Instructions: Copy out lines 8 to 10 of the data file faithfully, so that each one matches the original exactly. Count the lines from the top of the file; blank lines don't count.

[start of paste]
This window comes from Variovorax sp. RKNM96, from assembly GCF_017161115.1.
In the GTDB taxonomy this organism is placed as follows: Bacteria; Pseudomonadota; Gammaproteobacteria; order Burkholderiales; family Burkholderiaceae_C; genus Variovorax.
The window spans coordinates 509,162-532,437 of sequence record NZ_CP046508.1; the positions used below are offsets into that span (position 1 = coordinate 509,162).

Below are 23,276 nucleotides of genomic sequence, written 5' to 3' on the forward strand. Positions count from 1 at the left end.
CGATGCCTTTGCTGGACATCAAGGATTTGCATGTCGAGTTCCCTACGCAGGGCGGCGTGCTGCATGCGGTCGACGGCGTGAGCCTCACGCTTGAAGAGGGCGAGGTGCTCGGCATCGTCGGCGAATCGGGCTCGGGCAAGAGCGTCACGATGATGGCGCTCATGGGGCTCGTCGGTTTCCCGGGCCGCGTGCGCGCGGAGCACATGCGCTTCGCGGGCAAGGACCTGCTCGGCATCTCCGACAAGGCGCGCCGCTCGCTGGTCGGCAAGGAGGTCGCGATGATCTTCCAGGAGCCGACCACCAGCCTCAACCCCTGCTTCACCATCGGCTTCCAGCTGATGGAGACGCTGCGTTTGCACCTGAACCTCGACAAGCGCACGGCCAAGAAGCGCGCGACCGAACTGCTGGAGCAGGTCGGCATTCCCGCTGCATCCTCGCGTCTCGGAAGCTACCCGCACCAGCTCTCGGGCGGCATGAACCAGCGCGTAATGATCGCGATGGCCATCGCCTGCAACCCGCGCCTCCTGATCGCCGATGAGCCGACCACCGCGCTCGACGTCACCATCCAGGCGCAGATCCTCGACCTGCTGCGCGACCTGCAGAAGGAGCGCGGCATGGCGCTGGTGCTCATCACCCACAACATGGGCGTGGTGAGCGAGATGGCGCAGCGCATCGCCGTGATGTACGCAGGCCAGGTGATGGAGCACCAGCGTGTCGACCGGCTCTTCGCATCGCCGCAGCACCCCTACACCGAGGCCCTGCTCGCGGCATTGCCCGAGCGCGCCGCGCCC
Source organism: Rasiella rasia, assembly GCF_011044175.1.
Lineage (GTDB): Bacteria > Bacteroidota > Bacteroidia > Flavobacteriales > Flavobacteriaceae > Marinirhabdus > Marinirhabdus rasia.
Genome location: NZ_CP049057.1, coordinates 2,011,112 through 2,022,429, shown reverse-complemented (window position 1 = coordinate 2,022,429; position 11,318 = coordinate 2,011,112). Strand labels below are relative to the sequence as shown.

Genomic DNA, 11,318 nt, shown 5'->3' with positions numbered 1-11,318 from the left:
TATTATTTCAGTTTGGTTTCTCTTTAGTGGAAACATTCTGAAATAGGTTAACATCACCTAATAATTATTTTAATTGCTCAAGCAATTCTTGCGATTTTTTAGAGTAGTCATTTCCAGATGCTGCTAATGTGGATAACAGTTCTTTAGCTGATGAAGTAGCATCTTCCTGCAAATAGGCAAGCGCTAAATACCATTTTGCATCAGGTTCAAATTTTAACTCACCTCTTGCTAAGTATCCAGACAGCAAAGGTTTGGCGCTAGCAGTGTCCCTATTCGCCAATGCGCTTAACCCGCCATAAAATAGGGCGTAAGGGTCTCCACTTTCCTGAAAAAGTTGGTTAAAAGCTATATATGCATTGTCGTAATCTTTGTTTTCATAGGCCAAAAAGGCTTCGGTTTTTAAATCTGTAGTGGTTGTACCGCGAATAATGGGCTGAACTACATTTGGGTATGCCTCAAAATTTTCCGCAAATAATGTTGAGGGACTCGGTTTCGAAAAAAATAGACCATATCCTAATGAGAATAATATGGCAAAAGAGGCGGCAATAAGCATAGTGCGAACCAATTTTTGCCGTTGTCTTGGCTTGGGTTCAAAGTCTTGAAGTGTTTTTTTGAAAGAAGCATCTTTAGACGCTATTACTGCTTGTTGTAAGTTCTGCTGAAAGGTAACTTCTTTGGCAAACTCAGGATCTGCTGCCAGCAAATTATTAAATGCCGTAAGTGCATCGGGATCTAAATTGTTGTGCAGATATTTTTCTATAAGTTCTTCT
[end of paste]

Genome location: NZ_CP049057.1, coordinates 2,011,112 through 2,022,429, shown reverse-complemented (window position 1 = coordinate 2,022,429; position 11,318 = coordinate 2,011,112). Strand labels below are relative to the sequence as shown.

Genomic DNA, 11,318 nt, shown 5'->3' with positions numbered 1-11,318 from the left:
TATTATTTCAGTTTGGTTTCTCTTTAGTGGAAACATTCTGAAATAGGTTAACATCACCTAATAATTATTTTAATTGCTCAAGCAATTCTTGCGATTTTTTAGAGTAGTCATTTCCAGATGCTGCTAATGTGGATAACAGTTCTTTAGCTGATGAAGTAGCATCTTCCTGCAAATAGGCAAGCGCTAAATACCATTTTGCATCAGGTTCAAATTTTAACTCACCTCTTGCTAAGTATCCAGACAGCAAAGGTTTGGCGCTAGCAGTGTCCCTATTCGCCAATGCGCTTAACCCGCCATAAAATAGGGCGTAAGGGTCTCCACTTTCCTGAAAAAGTTGGTTAAAAGCTATATATGCATTGTCGTAATCTTTGTTTTCATAGGCCAAAAAGGCTTCGGTTTTTAAATCTGTAGTGGTTGTACCGCGAATAATGGGCTGAACTACATTTGGGTATGCCTCAAAATTTTCCGCAAATAATGTTGAGGGACTCGGTTTCGAAAAAAATAGACCATATCCTAATGAGAATAATATGGCAAAAGAGGCGGCAATAAGCATAGTGCGAACCAATTTTTGCCGTTGTCTTGGCTTGGGTTCAAAGTCTTGAAGTGTTTTTTTGAAAGAAGCATCTTTAGACGCTATTACTGCTTGTTGTAAGTTCTGCTGAAAGGTAACTTCTTTGGCAAACTCAGGATCTGCTGCCAGCAAATTATTAAATGCCGTAAGTGCATCGGGATCTAAATTGTTGTGCAGATATTTTTCTATAAGTTCTTCT